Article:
The canine anal region is characterized by three typical glandular complexes, which are the anal glands, circumanal glands and anal sac glands.1–6 In dog and pig, previous studies demonstrated the distribution of glycoconjugates in the anal glands using lectin histochemical methods. These glandular secretions seem to participate in the formation of a stable mucous coat of the rather dry feces and enable the marking of territory.7,8 The anal glands are also observed in human anal canal.9 Although several investigations have been reported on these glands in humans,10–13 their functional significance is mostly unexplained.
Within various saccharide residues, sialic acids in particular possess diverging functional properties. They are involved in the regulation of many cellular and molecular interactions and contribute to the high viscosity of mucus.14,15 Additionally, in mammalian integument, some antimicrobial substances are released in response to stimuli and rapidly become available at sites of microbial invasion.16–18 In certain domesticated mammals, secretory glycoconjugates including sialic acids and antimicrobial substances elaborated by the skin glands may have functional significance in preserving skin integrity.19–22 However, detailed localization of sialic acids and antimicrobial substances in the anal glands of dogs has not been determined.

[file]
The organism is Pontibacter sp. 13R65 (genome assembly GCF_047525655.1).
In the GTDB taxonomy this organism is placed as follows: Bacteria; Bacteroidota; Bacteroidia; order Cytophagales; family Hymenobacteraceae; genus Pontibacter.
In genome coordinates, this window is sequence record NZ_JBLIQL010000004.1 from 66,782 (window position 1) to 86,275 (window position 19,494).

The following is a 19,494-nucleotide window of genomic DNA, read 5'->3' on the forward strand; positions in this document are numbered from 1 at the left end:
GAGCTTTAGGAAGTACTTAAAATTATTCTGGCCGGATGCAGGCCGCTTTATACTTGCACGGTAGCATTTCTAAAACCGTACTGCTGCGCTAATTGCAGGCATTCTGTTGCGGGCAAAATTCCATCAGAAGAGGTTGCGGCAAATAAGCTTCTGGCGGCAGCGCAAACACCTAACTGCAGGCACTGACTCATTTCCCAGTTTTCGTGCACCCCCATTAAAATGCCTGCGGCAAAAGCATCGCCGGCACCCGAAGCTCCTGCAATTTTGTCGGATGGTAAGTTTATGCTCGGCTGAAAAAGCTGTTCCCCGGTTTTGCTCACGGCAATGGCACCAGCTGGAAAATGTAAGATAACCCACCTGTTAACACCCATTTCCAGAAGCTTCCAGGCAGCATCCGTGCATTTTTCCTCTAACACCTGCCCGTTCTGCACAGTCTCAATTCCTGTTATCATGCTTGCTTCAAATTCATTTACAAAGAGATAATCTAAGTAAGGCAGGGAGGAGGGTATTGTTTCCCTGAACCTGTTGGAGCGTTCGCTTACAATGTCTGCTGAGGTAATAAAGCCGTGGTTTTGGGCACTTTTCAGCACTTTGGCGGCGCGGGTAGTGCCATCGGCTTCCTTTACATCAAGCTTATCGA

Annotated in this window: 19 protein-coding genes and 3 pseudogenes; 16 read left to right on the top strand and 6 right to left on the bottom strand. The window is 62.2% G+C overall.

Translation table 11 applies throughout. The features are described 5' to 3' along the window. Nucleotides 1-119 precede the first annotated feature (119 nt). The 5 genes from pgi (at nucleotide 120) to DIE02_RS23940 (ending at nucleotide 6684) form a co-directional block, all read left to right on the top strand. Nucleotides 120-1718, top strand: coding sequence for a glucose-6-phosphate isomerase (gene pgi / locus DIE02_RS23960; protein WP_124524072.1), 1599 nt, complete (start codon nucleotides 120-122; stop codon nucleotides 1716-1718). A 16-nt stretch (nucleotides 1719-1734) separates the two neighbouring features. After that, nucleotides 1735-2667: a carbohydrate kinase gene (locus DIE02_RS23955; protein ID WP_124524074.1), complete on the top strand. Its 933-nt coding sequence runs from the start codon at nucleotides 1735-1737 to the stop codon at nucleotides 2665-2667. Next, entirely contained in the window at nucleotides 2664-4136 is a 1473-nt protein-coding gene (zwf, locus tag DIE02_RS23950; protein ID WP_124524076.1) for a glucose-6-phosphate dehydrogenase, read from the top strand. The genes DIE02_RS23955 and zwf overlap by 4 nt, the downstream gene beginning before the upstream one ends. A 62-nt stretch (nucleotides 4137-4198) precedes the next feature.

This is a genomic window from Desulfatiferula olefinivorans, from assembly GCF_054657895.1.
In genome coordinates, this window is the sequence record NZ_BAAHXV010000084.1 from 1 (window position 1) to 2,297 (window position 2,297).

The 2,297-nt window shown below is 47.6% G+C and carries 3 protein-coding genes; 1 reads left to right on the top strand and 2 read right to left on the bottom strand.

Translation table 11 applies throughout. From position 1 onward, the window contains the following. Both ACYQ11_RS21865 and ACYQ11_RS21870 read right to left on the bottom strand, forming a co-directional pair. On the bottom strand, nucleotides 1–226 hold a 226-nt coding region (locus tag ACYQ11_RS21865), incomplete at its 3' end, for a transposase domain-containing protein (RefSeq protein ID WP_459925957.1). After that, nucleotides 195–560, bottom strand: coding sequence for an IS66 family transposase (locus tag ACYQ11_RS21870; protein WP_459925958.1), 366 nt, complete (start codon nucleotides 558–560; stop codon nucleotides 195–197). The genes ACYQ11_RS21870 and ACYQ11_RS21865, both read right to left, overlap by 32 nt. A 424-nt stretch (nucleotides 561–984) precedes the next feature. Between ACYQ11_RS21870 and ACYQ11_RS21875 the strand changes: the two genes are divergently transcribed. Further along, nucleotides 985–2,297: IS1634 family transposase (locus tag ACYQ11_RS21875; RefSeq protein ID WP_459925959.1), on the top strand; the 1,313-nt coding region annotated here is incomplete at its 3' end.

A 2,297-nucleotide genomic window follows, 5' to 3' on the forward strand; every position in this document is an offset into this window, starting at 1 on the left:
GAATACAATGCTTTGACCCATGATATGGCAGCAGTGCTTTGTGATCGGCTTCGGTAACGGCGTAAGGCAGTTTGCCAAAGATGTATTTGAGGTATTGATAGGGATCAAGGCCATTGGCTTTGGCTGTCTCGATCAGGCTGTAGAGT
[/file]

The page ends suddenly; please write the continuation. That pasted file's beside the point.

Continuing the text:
The present study on the canine anal glands investigated the distribution of sialic acids and antimicrobial substances using glycoconjugate histochemical and immunohistochemical methods. The results obtained are believed to provide data on the specific functional properties of this gland type, not only in the dog but in other mammalian species as well.